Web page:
Michael H. StevensUniversity of Utah School of Medicine, USA
Title: The Lead Poisoning of Beethoven and Handel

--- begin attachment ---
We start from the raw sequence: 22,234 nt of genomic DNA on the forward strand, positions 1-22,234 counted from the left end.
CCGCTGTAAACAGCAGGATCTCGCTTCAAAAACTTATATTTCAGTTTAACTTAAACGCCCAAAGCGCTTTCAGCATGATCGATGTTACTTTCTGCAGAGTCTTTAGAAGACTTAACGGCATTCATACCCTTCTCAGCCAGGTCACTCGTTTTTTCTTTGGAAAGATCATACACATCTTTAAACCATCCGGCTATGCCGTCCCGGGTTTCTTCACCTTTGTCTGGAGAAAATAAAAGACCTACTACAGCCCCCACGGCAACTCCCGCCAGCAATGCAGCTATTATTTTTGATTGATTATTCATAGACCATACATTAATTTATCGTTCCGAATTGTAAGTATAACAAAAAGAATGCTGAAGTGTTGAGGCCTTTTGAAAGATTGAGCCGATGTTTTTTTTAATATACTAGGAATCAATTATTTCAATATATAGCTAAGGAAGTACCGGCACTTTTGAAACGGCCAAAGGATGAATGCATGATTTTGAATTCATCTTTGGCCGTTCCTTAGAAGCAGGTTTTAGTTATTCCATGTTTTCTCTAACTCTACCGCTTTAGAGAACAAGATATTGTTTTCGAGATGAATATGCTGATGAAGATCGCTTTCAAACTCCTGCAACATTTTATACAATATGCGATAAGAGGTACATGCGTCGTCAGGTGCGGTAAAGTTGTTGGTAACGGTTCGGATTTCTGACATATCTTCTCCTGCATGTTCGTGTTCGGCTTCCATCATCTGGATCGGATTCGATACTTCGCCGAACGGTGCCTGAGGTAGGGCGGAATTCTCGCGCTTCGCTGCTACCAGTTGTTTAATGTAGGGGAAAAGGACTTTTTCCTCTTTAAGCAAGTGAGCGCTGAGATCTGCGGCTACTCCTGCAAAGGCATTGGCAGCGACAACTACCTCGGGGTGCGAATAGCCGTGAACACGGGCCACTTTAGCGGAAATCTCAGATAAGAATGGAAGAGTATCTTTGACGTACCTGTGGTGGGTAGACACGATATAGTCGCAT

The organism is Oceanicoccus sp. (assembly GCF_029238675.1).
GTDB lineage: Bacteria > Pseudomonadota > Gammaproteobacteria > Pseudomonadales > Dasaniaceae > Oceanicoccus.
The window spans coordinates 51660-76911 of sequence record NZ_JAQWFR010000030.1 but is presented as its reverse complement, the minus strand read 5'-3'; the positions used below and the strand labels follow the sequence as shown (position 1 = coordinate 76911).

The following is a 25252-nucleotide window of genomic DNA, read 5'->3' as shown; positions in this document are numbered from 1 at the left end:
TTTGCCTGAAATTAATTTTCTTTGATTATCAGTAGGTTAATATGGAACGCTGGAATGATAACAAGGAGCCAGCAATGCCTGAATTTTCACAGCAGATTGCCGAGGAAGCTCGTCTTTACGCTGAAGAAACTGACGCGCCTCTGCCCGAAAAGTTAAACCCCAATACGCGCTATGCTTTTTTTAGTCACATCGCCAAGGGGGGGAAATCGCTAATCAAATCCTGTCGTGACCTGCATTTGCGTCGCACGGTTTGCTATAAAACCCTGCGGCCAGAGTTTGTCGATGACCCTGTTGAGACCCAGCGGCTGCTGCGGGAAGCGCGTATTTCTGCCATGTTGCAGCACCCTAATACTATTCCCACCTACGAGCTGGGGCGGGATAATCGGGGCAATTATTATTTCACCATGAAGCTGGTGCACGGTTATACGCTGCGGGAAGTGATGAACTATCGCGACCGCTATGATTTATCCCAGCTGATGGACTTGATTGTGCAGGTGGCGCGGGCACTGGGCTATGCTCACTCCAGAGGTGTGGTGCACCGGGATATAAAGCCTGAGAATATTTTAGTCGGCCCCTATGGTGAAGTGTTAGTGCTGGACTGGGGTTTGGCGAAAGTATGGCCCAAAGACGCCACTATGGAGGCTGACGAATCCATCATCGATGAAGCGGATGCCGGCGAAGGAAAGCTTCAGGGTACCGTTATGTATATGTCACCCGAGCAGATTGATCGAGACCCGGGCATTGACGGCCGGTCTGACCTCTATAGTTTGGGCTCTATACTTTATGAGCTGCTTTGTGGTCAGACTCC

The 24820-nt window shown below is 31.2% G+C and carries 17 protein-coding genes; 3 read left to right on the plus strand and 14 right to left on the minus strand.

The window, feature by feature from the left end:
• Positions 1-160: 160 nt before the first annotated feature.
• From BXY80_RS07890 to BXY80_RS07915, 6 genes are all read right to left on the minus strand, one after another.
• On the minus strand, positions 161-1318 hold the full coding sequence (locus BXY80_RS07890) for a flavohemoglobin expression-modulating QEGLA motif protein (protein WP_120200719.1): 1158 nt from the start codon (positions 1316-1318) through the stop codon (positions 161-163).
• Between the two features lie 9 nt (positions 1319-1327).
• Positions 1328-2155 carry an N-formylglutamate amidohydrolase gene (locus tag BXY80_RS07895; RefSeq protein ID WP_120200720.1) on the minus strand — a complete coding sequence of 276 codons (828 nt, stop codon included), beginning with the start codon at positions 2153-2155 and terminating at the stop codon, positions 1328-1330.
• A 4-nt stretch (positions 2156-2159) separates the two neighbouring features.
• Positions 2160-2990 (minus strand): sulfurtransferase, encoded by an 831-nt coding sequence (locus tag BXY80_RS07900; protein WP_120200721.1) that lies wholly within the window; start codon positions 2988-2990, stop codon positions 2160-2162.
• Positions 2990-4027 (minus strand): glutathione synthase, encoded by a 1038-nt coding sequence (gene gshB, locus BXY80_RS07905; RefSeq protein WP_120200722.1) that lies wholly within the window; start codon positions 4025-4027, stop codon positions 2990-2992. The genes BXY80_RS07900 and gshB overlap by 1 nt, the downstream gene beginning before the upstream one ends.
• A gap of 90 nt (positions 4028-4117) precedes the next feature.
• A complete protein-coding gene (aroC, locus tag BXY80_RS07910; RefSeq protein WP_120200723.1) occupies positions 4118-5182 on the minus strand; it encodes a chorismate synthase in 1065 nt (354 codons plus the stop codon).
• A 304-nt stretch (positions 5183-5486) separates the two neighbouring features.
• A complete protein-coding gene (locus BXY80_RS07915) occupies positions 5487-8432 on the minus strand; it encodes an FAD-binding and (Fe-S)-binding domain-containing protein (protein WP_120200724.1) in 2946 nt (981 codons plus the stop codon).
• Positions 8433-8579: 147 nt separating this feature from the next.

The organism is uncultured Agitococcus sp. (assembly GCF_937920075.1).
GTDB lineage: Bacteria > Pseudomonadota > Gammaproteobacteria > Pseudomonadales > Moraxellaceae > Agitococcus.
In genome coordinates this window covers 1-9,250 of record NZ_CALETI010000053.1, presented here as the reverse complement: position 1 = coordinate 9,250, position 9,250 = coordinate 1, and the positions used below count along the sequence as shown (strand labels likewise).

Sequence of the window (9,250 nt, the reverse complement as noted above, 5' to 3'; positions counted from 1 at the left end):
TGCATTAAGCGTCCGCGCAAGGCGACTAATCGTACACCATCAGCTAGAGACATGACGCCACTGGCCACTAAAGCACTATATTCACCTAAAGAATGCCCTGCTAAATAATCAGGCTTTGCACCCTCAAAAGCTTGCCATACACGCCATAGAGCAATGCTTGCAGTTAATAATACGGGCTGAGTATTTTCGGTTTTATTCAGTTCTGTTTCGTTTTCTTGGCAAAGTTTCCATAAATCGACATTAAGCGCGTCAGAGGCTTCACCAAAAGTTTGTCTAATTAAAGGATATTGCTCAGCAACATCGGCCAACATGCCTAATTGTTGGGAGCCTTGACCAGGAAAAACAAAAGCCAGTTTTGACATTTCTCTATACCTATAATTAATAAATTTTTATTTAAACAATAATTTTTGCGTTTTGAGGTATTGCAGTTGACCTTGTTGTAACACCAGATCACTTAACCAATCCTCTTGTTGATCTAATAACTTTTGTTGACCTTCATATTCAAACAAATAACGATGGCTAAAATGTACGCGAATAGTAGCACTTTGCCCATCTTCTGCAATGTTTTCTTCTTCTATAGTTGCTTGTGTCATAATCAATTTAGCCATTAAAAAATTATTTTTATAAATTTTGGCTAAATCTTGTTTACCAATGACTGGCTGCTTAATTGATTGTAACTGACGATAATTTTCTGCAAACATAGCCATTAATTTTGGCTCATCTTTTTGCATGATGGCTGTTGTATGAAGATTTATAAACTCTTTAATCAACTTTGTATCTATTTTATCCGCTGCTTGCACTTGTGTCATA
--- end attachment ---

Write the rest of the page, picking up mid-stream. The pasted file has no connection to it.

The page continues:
David Hunter, a musicologist, has suggested that both Beethoven and Handel had chronic lead poisoning from the wine that they drank. These two eminent musical composers had some striking similarities. Beethoven had alcohol dependency and preferred wine to which lead had been added to improve the taste. Handel was obese due to an eating disorder that included drinking tainted wine after large meals. They both had paresthesia of their extremities that they interpreted as rheumatism. This is a common sensory symptom from chronic lead poisoning. Their differences are marked in that Beethoven was profoundly deaf by the end of his life whereas Handel had remarkably good hearing. Handel had paresis of three fingers of his right hand, whereas Beethoven lacked any motor symptoms. Beethoven reported recurrent abdominal pain suggestive of lead colic, whereas it can only be inferred that this symptom was present in Handel. Lead poisoning is likely in Handel because his paralysis was consistent with radial nerve involvement in the dominant hand. In addition, it was cured by hot baths, which have been shown to reduce total body lead content by exchanging with iron and calcium ions in water. Although lead produces predominantly motor symptoms in classic or subacute lead poisoning, and sensory symptoms in chronic lead poisoning, lead poisoning causes a variety of symptoms that depending on duration and level of exposure are extremely variable from person to person. It therefore seems likely that Handel had lead poisoning, but extremely likely that Beethoven did because of the confirmatory finding of high levels of lead deep in his skull bone which is a good measure of total body burden.